Delay in the long-awaited report on alternatives to peat “very worrying”

THE LAST MINUTE delay in a much anticipated report on peat alternatives in Ireland was called “very concerning”.

Sinn Féin TD Matt Carthy said he was deeply concerned that the report, initially slated for release by the end of September, was pushed back.

Members of the horticultural industry are among those waiting to hear the findings of a report from a horticultural peat task force, which was established earlier this year.

Junior Minister Malcolm Noonan, who is responsible for the issue at the Housing Department, told Carthy in a written response from Dáil this week that the report would be released by the end of September.

“I understand that the final report must be completed and sent to me by the end of September 2021. The report should identify possible alternatives to peat and describe the research needed to produce commercially effective alternatives for the horticultural sector”, Noonan said. told Sinn Féin TD.

However, a spokesperson for the Department of Housing confirmed to the PA news agency that the report had not been completed by the end of last month.

“The chairman of the working group told the minister that the final report is at an advanced stage and will be provided to him before the end of October,” the spokesperson said.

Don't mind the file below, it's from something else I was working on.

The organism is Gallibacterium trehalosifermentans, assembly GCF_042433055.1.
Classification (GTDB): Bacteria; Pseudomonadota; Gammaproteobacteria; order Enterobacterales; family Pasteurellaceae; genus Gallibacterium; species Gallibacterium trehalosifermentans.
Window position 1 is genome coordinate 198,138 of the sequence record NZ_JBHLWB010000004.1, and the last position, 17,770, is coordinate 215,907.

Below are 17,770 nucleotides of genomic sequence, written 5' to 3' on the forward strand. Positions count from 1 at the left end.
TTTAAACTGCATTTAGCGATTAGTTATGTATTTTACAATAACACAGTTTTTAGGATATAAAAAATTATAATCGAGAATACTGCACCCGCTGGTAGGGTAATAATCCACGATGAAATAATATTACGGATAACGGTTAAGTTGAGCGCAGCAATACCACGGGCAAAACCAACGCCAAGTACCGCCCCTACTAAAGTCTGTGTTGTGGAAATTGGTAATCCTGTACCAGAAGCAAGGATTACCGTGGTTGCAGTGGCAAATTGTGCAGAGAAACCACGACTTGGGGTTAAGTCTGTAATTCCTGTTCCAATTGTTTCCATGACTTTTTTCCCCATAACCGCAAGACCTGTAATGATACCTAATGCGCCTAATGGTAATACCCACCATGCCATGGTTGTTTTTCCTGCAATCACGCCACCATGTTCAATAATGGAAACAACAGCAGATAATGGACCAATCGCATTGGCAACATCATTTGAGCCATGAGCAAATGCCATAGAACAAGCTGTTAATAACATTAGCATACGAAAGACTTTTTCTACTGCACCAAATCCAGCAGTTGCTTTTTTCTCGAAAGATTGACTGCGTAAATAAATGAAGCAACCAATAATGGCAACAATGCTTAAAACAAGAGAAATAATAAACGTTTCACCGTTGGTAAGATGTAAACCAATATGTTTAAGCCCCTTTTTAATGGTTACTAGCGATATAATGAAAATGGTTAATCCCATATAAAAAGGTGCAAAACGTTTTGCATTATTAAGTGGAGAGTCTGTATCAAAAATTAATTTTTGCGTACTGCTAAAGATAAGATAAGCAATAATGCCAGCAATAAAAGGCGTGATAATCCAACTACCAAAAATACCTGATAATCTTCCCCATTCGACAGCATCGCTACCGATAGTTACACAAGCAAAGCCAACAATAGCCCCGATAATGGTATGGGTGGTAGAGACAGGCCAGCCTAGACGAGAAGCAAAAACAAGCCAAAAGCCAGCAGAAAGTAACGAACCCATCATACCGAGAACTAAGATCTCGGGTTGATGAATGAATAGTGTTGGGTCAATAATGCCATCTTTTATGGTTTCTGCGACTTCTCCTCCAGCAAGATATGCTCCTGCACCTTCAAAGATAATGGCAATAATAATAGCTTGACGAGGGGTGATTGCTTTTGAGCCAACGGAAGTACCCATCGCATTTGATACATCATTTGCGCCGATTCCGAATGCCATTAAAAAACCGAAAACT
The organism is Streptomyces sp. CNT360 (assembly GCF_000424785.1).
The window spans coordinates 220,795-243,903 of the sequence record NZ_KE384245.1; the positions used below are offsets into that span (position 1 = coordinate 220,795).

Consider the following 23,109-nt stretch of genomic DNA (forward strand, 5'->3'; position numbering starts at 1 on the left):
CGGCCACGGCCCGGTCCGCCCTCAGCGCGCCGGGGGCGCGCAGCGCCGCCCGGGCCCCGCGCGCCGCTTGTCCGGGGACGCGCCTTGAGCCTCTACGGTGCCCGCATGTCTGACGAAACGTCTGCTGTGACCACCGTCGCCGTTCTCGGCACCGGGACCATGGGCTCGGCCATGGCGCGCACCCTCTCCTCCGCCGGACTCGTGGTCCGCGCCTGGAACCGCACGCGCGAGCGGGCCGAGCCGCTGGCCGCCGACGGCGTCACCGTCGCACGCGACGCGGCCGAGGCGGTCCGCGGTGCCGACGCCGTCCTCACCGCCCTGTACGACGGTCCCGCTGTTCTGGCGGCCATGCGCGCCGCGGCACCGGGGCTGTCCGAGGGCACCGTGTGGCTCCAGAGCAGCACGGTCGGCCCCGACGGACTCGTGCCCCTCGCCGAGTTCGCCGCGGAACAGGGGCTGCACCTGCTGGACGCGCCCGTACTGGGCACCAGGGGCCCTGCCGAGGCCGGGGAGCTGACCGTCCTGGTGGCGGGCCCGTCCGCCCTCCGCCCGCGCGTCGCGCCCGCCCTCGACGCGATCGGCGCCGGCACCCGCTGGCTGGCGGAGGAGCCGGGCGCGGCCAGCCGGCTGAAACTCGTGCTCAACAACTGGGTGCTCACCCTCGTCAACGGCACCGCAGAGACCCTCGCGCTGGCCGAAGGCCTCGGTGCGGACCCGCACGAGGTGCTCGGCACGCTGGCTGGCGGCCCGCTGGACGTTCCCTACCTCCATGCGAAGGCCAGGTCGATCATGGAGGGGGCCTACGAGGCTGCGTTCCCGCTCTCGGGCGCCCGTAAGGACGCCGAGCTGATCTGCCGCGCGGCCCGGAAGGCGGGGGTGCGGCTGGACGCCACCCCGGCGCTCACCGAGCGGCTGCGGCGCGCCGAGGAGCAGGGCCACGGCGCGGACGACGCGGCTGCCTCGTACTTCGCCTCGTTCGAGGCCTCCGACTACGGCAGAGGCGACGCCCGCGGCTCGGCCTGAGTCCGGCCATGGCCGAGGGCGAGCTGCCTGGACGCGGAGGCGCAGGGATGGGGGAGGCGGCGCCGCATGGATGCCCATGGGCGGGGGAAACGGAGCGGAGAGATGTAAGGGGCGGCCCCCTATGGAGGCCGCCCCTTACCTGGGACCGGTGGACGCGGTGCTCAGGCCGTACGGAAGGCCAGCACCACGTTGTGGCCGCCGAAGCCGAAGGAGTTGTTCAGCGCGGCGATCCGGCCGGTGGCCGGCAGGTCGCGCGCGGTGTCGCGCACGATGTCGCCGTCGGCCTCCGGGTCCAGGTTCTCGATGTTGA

“The brief extension was granted by Minister Noonan following a request from the President, who informed him that the group needed more time to finalize the report.”

Source: PA

Led by Independent Chairman Dr Munoo Prasad, the task force was tasked with examining the current challenges facing the horticulture industry following Ireland’s decision to end peat production.

The decision has been questioned by the horticulture and mushroom industry, which has questioned why Ireland must now import peat.

The working group, which has held 11 meetings to date, is mainly studying alternatives to peat.

Carthy told PA: “It is of great concern that the task force report has been delayed. “

He wondered why the publication of the report had been “postponed for a month without explanation”.

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“We have seen shipments arriving in Ireland with 4,000 tonnes of peat, after traveling 3,000 kilometers at sea,” he said.

“This is clearly environmental and economic folly and therefore urgent government action is needed to resolve it.”

He also asks why two different dates for the publication of the report were provided in a few days.

“It seems there is no sense of urgency,” he said.

“I have great concerns for the mushroom industry because there is no realistic alternative at the moment.”

“Without this, only two things can happen. Either the peat will be imported, or the mushroom sector will be exported.


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